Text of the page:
China has been ramping up lending over the last 7 months. Yes, it was with good intentions. Yes, it was actual lending not just for show. Yes, banks in China were "asked" to do their bit to lend aggressively. While there is a lot of good to have money circulating around, it will also weigh down on those borrowing on the "unqualified" end of the spectrum, people who willing take on more debt than they should. Its a mini time bomb. No, it will not implode yet. What the figures below shows to me is that China's equity markets will have a major run up right through the end of 2009. When you pump in so much liquidity, there are very few places for it to surface. We may see a combustion effect only maybe in the second half of 2010.
China's credit card debt that was at least six months overdue rose 133.1 percent year on year in the first quarter to 4.97 billion yuan (727.67 million U.S. dollars), the People's Bank of China, or the central bank. Debt overdue by six months or more accounted for 3 percent of the total outstanding credit card debt at the end of March, or 0.6percentage point more than in the same period last year, the report said.
It warned of potential risks of the increasing overdue credit card debt as financial institutions expanded their credit card business. As of March 31, Chinese banks had issued more than 150 million credit cards, or 0.11 card per person, up 42.9 percent year on year. But Chinese consumers still have relatively few credit cards, compared with 4.39 per person in the United States and 0.95 in Brazil. Outstanding credit card loans rose 87.6 percent year-on-year to165.86 billion yuan at the end of March.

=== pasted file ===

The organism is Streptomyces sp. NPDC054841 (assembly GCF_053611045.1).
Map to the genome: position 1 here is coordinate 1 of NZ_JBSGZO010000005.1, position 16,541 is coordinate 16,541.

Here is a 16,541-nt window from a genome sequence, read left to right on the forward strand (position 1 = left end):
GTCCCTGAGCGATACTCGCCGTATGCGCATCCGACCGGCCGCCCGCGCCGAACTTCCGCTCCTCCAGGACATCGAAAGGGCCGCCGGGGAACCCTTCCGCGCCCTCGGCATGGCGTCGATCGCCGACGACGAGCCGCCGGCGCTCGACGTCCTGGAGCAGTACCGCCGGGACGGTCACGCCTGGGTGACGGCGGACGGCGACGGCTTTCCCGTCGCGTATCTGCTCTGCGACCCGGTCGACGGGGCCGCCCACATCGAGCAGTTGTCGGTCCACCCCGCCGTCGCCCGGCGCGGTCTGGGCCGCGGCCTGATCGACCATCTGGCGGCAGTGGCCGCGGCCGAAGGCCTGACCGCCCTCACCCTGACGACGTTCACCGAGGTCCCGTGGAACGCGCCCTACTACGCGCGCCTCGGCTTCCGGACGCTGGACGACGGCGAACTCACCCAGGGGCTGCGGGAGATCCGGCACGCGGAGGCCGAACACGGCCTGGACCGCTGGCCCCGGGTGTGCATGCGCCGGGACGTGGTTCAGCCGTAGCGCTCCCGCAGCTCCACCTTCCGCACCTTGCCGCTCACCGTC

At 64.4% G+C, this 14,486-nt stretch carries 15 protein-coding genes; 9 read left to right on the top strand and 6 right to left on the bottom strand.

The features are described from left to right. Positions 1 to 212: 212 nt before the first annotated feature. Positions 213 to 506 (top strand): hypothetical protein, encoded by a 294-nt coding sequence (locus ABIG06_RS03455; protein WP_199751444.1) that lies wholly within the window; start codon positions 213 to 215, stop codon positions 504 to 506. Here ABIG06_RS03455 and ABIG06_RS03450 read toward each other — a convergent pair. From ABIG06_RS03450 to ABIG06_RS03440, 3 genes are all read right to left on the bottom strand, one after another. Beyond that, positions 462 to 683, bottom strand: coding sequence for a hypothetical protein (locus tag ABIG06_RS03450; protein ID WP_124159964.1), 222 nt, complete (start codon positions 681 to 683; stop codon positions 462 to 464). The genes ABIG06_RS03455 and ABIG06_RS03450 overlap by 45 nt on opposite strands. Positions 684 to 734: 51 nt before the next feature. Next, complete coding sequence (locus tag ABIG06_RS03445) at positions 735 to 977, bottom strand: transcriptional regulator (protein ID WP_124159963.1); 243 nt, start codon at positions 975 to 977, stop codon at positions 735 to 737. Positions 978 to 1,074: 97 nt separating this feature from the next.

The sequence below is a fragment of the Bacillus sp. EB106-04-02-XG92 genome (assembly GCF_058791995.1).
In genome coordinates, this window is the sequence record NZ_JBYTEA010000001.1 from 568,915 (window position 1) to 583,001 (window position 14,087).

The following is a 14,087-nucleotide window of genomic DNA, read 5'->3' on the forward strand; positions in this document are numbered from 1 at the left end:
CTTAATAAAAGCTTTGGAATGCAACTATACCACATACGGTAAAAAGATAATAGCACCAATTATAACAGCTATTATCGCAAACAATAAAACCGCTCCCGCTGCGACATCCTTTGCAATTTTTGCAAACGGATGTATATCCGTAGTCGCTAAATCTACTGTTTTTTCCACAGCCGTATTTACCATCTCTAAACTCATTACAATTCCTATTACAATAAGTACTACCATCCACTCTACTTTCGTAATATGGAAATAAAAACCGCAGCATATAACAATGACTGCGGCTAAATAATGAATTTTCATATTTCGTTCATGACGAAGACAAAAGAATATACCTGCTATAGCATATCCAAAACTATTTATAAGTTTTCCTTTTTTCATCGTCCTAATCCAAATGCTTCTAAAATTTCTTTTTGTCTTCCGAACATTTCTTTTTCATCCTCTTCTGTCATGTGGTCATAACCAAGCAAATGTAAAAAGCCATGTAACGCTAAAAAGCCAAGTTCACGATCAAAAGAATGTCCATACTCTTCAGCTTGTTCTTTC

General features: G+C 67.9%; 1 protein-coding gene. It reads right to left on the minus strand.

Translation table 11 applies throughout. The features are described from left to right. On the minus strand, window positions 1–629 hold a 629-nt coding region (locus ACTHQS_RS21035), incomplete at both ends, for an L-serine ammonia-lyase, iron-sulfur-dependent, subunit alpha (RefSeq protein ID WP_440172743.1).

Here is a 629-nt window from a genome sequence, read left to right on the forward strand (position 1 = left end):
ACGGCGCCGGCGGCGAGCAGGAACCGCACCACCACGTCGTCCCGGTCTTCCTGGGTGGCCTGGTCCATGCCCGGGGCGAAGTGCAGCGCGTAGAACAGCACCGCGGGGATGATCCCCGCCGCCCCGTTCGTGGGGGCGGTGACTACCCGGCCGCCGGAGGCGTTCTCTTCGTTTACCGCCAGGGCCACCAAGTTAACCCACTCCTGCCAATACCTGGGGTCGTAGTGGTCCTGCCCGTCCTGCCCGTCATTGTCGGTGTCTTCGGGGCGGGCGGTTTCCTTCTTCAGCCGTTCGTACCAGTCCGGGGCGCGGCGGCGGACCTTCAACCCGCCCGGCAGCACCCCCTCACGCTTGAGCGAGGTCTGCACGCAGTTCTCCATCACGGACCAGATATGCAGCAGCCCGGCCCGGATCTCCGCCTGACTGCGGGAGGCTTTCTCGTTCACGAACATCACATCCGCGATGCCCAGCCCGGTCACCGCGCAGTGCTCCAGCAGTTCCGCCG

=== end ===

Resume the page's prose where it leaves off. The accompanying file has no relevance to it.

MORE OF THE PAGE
This month's figure may be the third-highest this year after March's and January's, the China Securities Journal reported yesterday, citing people it didn't identify. That would also represent a sharp jump from May's 664.5 billion yuan.
The news, coming in the wake of the central bank's remark on Thursday that it will stick to an appropriately loose monetary policy to support economic growth, sent bank shares higher yesterday on expectations of better profit.
Shanghai Pudong Development Bank gained 3.79 percent to 22.98 yuan while the Industrial and Commercial Bank of China, the country's biggest lender, rose 2.02 percent to 5.55 yuan, easily outperforming the key Shanghai Composite Index.
Earlier this week, the China Banking Regulatory Commission demanded that lenders avoid a sudden jump in loans at the end of each month and each quarter, a move used by domestic banks to meet internal targets.
The regulator told lenders to ensure the money is channeled to the right sectors such as small businesses to help stimulate the economy, and to monitor capital flow into the stock and property markets.
This month's lending surge was mainly fueled by mortgage loans and funding of government projects, the Journal said.
The new bank loans in the first five months of the year have reached 5.84 trillion yuan, more than last year's total and exceeding the government's target of 5 trillion yuan for this year.
p/s photos: Zhou Weitong